NEW YORK (Reuters) – Stocks fell 2 percent on Wednesday, putting the S&P 500 on track for its biggest drop since June, as investors’ focus shifted from President Barack Obama’s re-election to the looming fiscal showdown and whether it could create another U.S. recession.
Energy, healthcare and the banking sectors ranked among the hardest hit after Obama defeated Republican Mitt Romney, whose policy positions favored those industries. Defense shares also plunged.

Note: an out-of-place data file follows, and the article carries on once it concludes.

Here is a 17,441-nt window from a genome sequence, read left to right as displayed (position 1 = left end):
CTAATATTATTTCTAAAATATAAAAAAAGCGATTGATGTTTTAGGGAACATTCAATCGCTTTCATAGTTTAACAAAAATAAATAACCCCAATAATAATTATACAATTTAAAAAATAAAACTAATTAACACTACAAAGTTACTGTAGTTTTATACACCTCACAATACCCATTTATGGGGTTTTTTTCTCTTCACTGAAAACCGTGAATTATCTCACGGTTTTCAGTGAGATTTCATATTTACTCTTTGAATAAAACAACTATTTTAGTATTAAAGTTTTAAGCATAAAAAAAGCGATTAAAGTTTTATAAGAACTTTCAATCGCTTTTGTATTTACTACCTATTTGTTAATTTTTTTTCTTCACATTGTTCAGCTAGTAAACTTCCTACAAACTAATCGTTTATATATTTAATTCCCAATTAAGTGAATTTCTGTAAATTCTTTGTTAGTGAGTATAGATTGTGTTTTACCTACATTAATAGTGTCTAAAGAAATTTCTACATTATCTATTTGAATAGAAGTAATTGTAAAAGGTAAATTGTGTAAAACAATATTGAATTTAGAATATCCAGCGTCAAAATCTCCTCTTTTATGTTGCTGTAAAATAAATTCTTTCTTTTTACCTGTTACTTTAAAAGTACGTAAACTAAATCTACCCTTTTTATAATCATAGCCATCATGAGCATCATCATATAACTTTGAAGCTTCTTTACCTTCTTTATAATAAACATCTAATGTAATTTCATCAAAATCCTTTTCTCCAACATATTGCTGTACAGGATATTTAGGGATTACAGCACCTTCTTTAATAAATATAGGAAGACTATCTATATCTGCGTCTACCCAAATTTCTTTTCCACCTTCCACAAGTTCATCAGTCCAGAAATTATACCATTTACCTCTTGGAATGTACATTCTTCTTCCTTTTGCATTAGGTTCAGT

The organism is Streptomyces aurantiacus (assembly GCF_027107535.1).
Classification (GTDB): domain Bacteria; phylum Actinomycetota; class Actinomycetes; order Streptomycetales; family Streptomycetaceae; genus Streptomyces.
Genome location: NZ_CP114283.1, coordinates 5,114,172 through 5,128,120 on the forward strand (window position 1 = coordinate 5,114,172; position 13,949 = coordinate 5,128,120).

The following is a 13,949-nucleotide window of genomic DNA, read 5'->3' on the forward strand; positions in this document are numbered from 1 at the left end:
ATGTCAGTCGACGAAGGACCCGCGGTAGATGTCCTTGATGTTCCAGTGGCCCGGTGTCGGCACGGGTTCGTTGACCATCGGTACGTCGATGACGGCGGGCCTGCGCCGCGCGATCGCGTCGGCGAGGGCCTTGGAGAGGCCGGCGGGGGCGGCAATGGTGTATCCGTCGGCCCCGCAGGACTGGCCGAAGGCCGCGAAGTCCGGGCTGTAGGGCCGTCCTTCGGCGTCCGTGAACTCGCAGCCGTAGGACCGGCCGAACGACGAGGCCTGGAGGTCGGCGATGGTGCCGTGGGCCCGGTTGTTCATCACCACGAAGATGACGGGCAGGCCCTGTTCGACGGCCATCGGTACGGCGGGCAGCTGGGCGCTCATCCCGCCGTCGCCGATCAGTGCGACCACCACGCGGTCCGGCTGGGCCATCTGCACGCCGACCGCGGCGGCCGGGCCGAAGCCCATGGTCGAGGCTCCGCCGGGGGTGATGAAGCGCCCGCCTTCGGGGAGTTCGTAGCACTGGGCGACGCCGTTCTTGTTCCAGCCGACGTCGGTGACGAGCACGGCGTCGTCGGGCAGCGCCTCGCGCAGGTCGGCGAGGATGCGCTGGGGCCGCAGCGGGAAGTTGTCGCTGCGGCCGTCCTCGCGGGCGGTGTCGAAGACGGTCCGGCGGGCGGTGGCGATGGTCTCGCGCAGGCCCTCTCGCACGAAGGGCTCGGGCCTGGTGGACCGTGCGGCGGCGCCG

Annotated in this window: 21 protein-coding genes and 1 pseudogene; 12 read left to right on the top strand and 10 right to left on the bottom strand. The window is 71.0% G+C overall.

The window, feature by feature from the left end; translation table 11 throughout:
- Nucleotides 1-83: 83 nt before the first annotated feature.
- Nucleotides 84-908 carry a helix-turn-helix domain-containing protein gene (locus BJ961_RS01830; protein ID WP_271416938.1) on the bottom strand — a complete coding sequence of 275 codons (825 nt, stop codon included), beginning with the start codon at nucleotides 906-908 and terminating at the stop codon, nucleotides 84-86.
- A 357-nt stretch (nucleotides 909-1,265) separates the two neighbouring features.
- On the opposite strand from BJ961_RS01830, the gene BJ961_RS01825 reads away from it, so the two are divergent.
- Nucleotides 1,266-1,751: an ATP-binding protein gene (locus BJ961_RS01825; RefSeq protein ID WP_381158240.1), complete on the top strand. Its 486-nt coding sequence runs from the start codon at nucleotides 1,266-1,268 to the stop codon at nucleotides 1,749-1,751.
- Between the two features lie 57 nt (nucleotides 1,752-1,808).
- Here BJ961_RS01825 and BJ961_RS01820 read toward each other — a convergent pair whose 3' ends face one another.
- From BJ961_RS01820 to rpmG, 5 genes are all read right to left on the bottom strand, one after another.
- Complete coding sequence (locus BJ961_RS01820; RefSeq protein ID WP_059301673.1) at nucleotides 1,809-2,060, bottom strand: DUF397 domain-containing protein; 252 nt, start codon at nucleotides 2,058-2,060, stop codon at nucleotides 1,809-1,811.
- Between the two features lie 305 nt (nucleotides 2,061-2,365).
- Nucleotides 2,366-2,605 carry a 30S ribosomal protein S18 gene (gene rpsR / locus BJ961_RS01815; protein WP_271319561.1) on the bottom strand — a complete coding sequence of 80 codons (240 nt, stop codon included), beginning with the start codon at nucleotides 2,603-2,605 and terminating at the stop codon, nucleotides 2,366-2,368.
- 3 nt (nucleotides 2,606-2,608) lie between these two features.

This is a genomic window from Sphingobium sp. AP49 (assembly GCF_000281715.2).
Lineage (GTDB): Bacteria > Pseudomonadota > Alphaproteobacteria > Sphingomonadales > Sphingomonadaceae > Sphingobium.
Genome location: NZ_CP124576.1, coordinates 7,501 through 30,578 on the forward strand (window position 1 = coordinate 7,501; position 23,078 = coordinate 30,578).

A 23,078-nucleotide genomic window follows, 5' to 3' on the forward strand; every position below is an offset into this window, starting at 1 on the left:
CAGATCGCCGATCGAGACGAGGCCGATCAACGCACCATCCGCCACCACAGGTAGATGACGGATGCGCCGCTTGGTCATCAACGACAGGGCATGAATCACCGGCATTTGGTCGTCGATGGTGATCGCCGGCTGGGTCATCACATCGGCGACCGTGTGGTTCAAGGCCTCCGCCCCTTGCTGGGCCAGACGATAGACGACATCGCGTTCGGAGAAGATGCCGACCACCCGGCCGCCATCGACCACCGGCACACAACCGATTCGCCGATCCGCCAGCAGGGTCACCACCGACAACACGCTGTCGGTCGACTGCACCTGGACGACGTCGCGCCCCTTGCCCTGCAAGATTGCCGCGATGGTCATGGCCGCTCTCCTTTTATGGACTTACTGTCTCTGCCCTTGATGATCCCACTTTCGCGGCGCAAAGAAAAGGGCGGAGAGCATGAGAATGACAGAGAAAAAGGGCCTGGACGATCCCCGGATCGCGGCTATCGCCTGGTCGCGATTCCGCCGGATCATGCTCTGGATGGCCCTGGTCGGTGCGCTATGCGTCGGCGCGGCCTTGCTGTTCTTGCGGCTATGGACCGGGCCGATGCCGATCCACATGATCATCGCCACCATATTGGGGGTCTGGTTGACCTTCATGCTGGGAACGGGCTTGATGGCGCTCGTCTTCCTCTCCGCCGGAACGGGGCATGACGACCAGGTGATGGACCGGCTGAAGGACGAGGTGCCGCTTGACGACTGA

Investors worry that Washington is headed for a long and bitter debate over some $600 billion in spending cuts and tax increases due to kick in next year. Many fear certain changes could derail the economic recovery, with that perception behind the “fiscal cliff” nickname.
“Traders on the floor are thinking: ‘Before the election, President Obama wasn’t able to resolve the fiscal cliff, so what makes you think he’s going to be able to do it after the election?’ That’s the big issue right now,” said Todd Schoenberger, managing principal at the BlackBay Group in New York.